CD25+regulatory T cells can be used therapeutically in collagen-induced arthritis
© The Author(s) 2004
Received: 16 January 2004
Published: 24 February 2004
Naturally occurring CD4+CD25+ T cells have been shown to suppress immune responses both in vivo and in vitro. Finding a way to harness their regulatory abilities is of particular value in both transplantation and autoimmunity, where unwanted immune reactions need to be eliminated. Tantalizing evidence for their future potential is demonstrated by their ability to cure T cell mediated colitis induced in SCID mice . However, many autoimmune diseases display a strong humoral component, such as rheumatoid arthritis. It is unknown whether CD4+CD25+ T cells are effective in these B cell-mediated autoimmune diseases.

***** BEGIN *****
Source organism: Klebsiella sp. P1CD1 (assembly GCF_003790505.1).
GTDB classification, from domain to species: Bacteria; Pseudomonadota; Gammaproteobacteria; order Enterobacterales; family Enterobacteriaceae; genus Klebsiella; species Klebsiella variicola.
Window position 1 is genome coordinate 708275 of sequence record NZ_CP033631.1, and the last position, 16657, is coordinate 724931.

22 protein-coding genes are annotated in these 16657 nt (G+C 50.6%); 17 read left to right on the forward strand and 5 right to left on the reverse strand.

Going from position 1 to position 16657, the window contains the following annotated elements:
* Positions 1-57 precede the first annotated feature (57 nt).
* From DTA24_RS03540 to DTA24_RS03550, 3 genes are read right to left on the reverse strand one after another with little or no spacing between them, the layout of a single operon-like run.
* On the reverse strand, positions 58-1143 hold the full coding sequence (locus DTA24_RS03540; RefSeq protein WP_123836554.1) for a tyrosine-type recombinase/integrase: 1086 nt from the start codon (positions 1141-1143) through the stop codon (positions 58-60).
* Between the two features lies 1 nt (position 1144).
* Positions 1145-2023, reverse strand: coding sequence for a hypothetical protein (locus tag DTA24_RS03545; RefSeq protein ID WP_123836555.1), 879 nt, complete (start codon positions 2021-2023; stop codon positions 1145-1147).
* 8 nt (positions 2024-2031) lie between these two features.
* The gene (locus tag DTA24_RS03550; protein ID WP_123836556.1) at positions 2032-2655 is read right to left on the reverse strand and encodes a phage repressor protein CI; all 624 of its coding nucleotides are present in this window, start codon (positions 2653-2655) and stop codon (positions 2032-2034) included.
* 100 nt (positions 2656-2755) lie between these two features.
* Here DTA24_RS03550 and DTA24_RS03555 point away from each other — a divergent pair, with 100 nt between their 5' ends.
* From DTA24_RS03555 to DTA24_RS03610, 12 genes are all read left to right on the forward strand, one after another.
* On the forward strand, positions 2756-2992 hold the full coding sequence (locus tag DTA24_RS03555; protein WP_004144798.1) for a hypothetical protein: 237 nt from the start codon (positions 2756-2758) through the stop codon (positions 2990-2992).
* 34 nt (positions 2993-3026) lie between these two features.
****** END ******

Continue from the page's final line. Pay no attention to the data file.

We tested the ability of CD4+CD25+ T cells to modulate collagen-induced arthritis (CIA), a disease dependent on the presence of B cells .
In order to determine the role of endogenous CD25+ T cells in CIA, CD25+ cells were first depleted in mice before immunizations to induce CIA. The therapeutic value of these cells was assessed by adoptively transferring preactivated CD4+CD25+ T cells into mice during the onset of disease.
Depletion of CD25+ cells before CIA induction lead to a hastened severe disease in comparison with nondepleted control mice. If CD4+CD25+ T cells were transferred to mice therapeutically, the mice had a significantly milder disease.
CD4+CD25+ T cells can treat chronic arthritis and probably have the potential to treat a wide spectrum of autoimmune diseases, including those that are mainly mediated by B cells.
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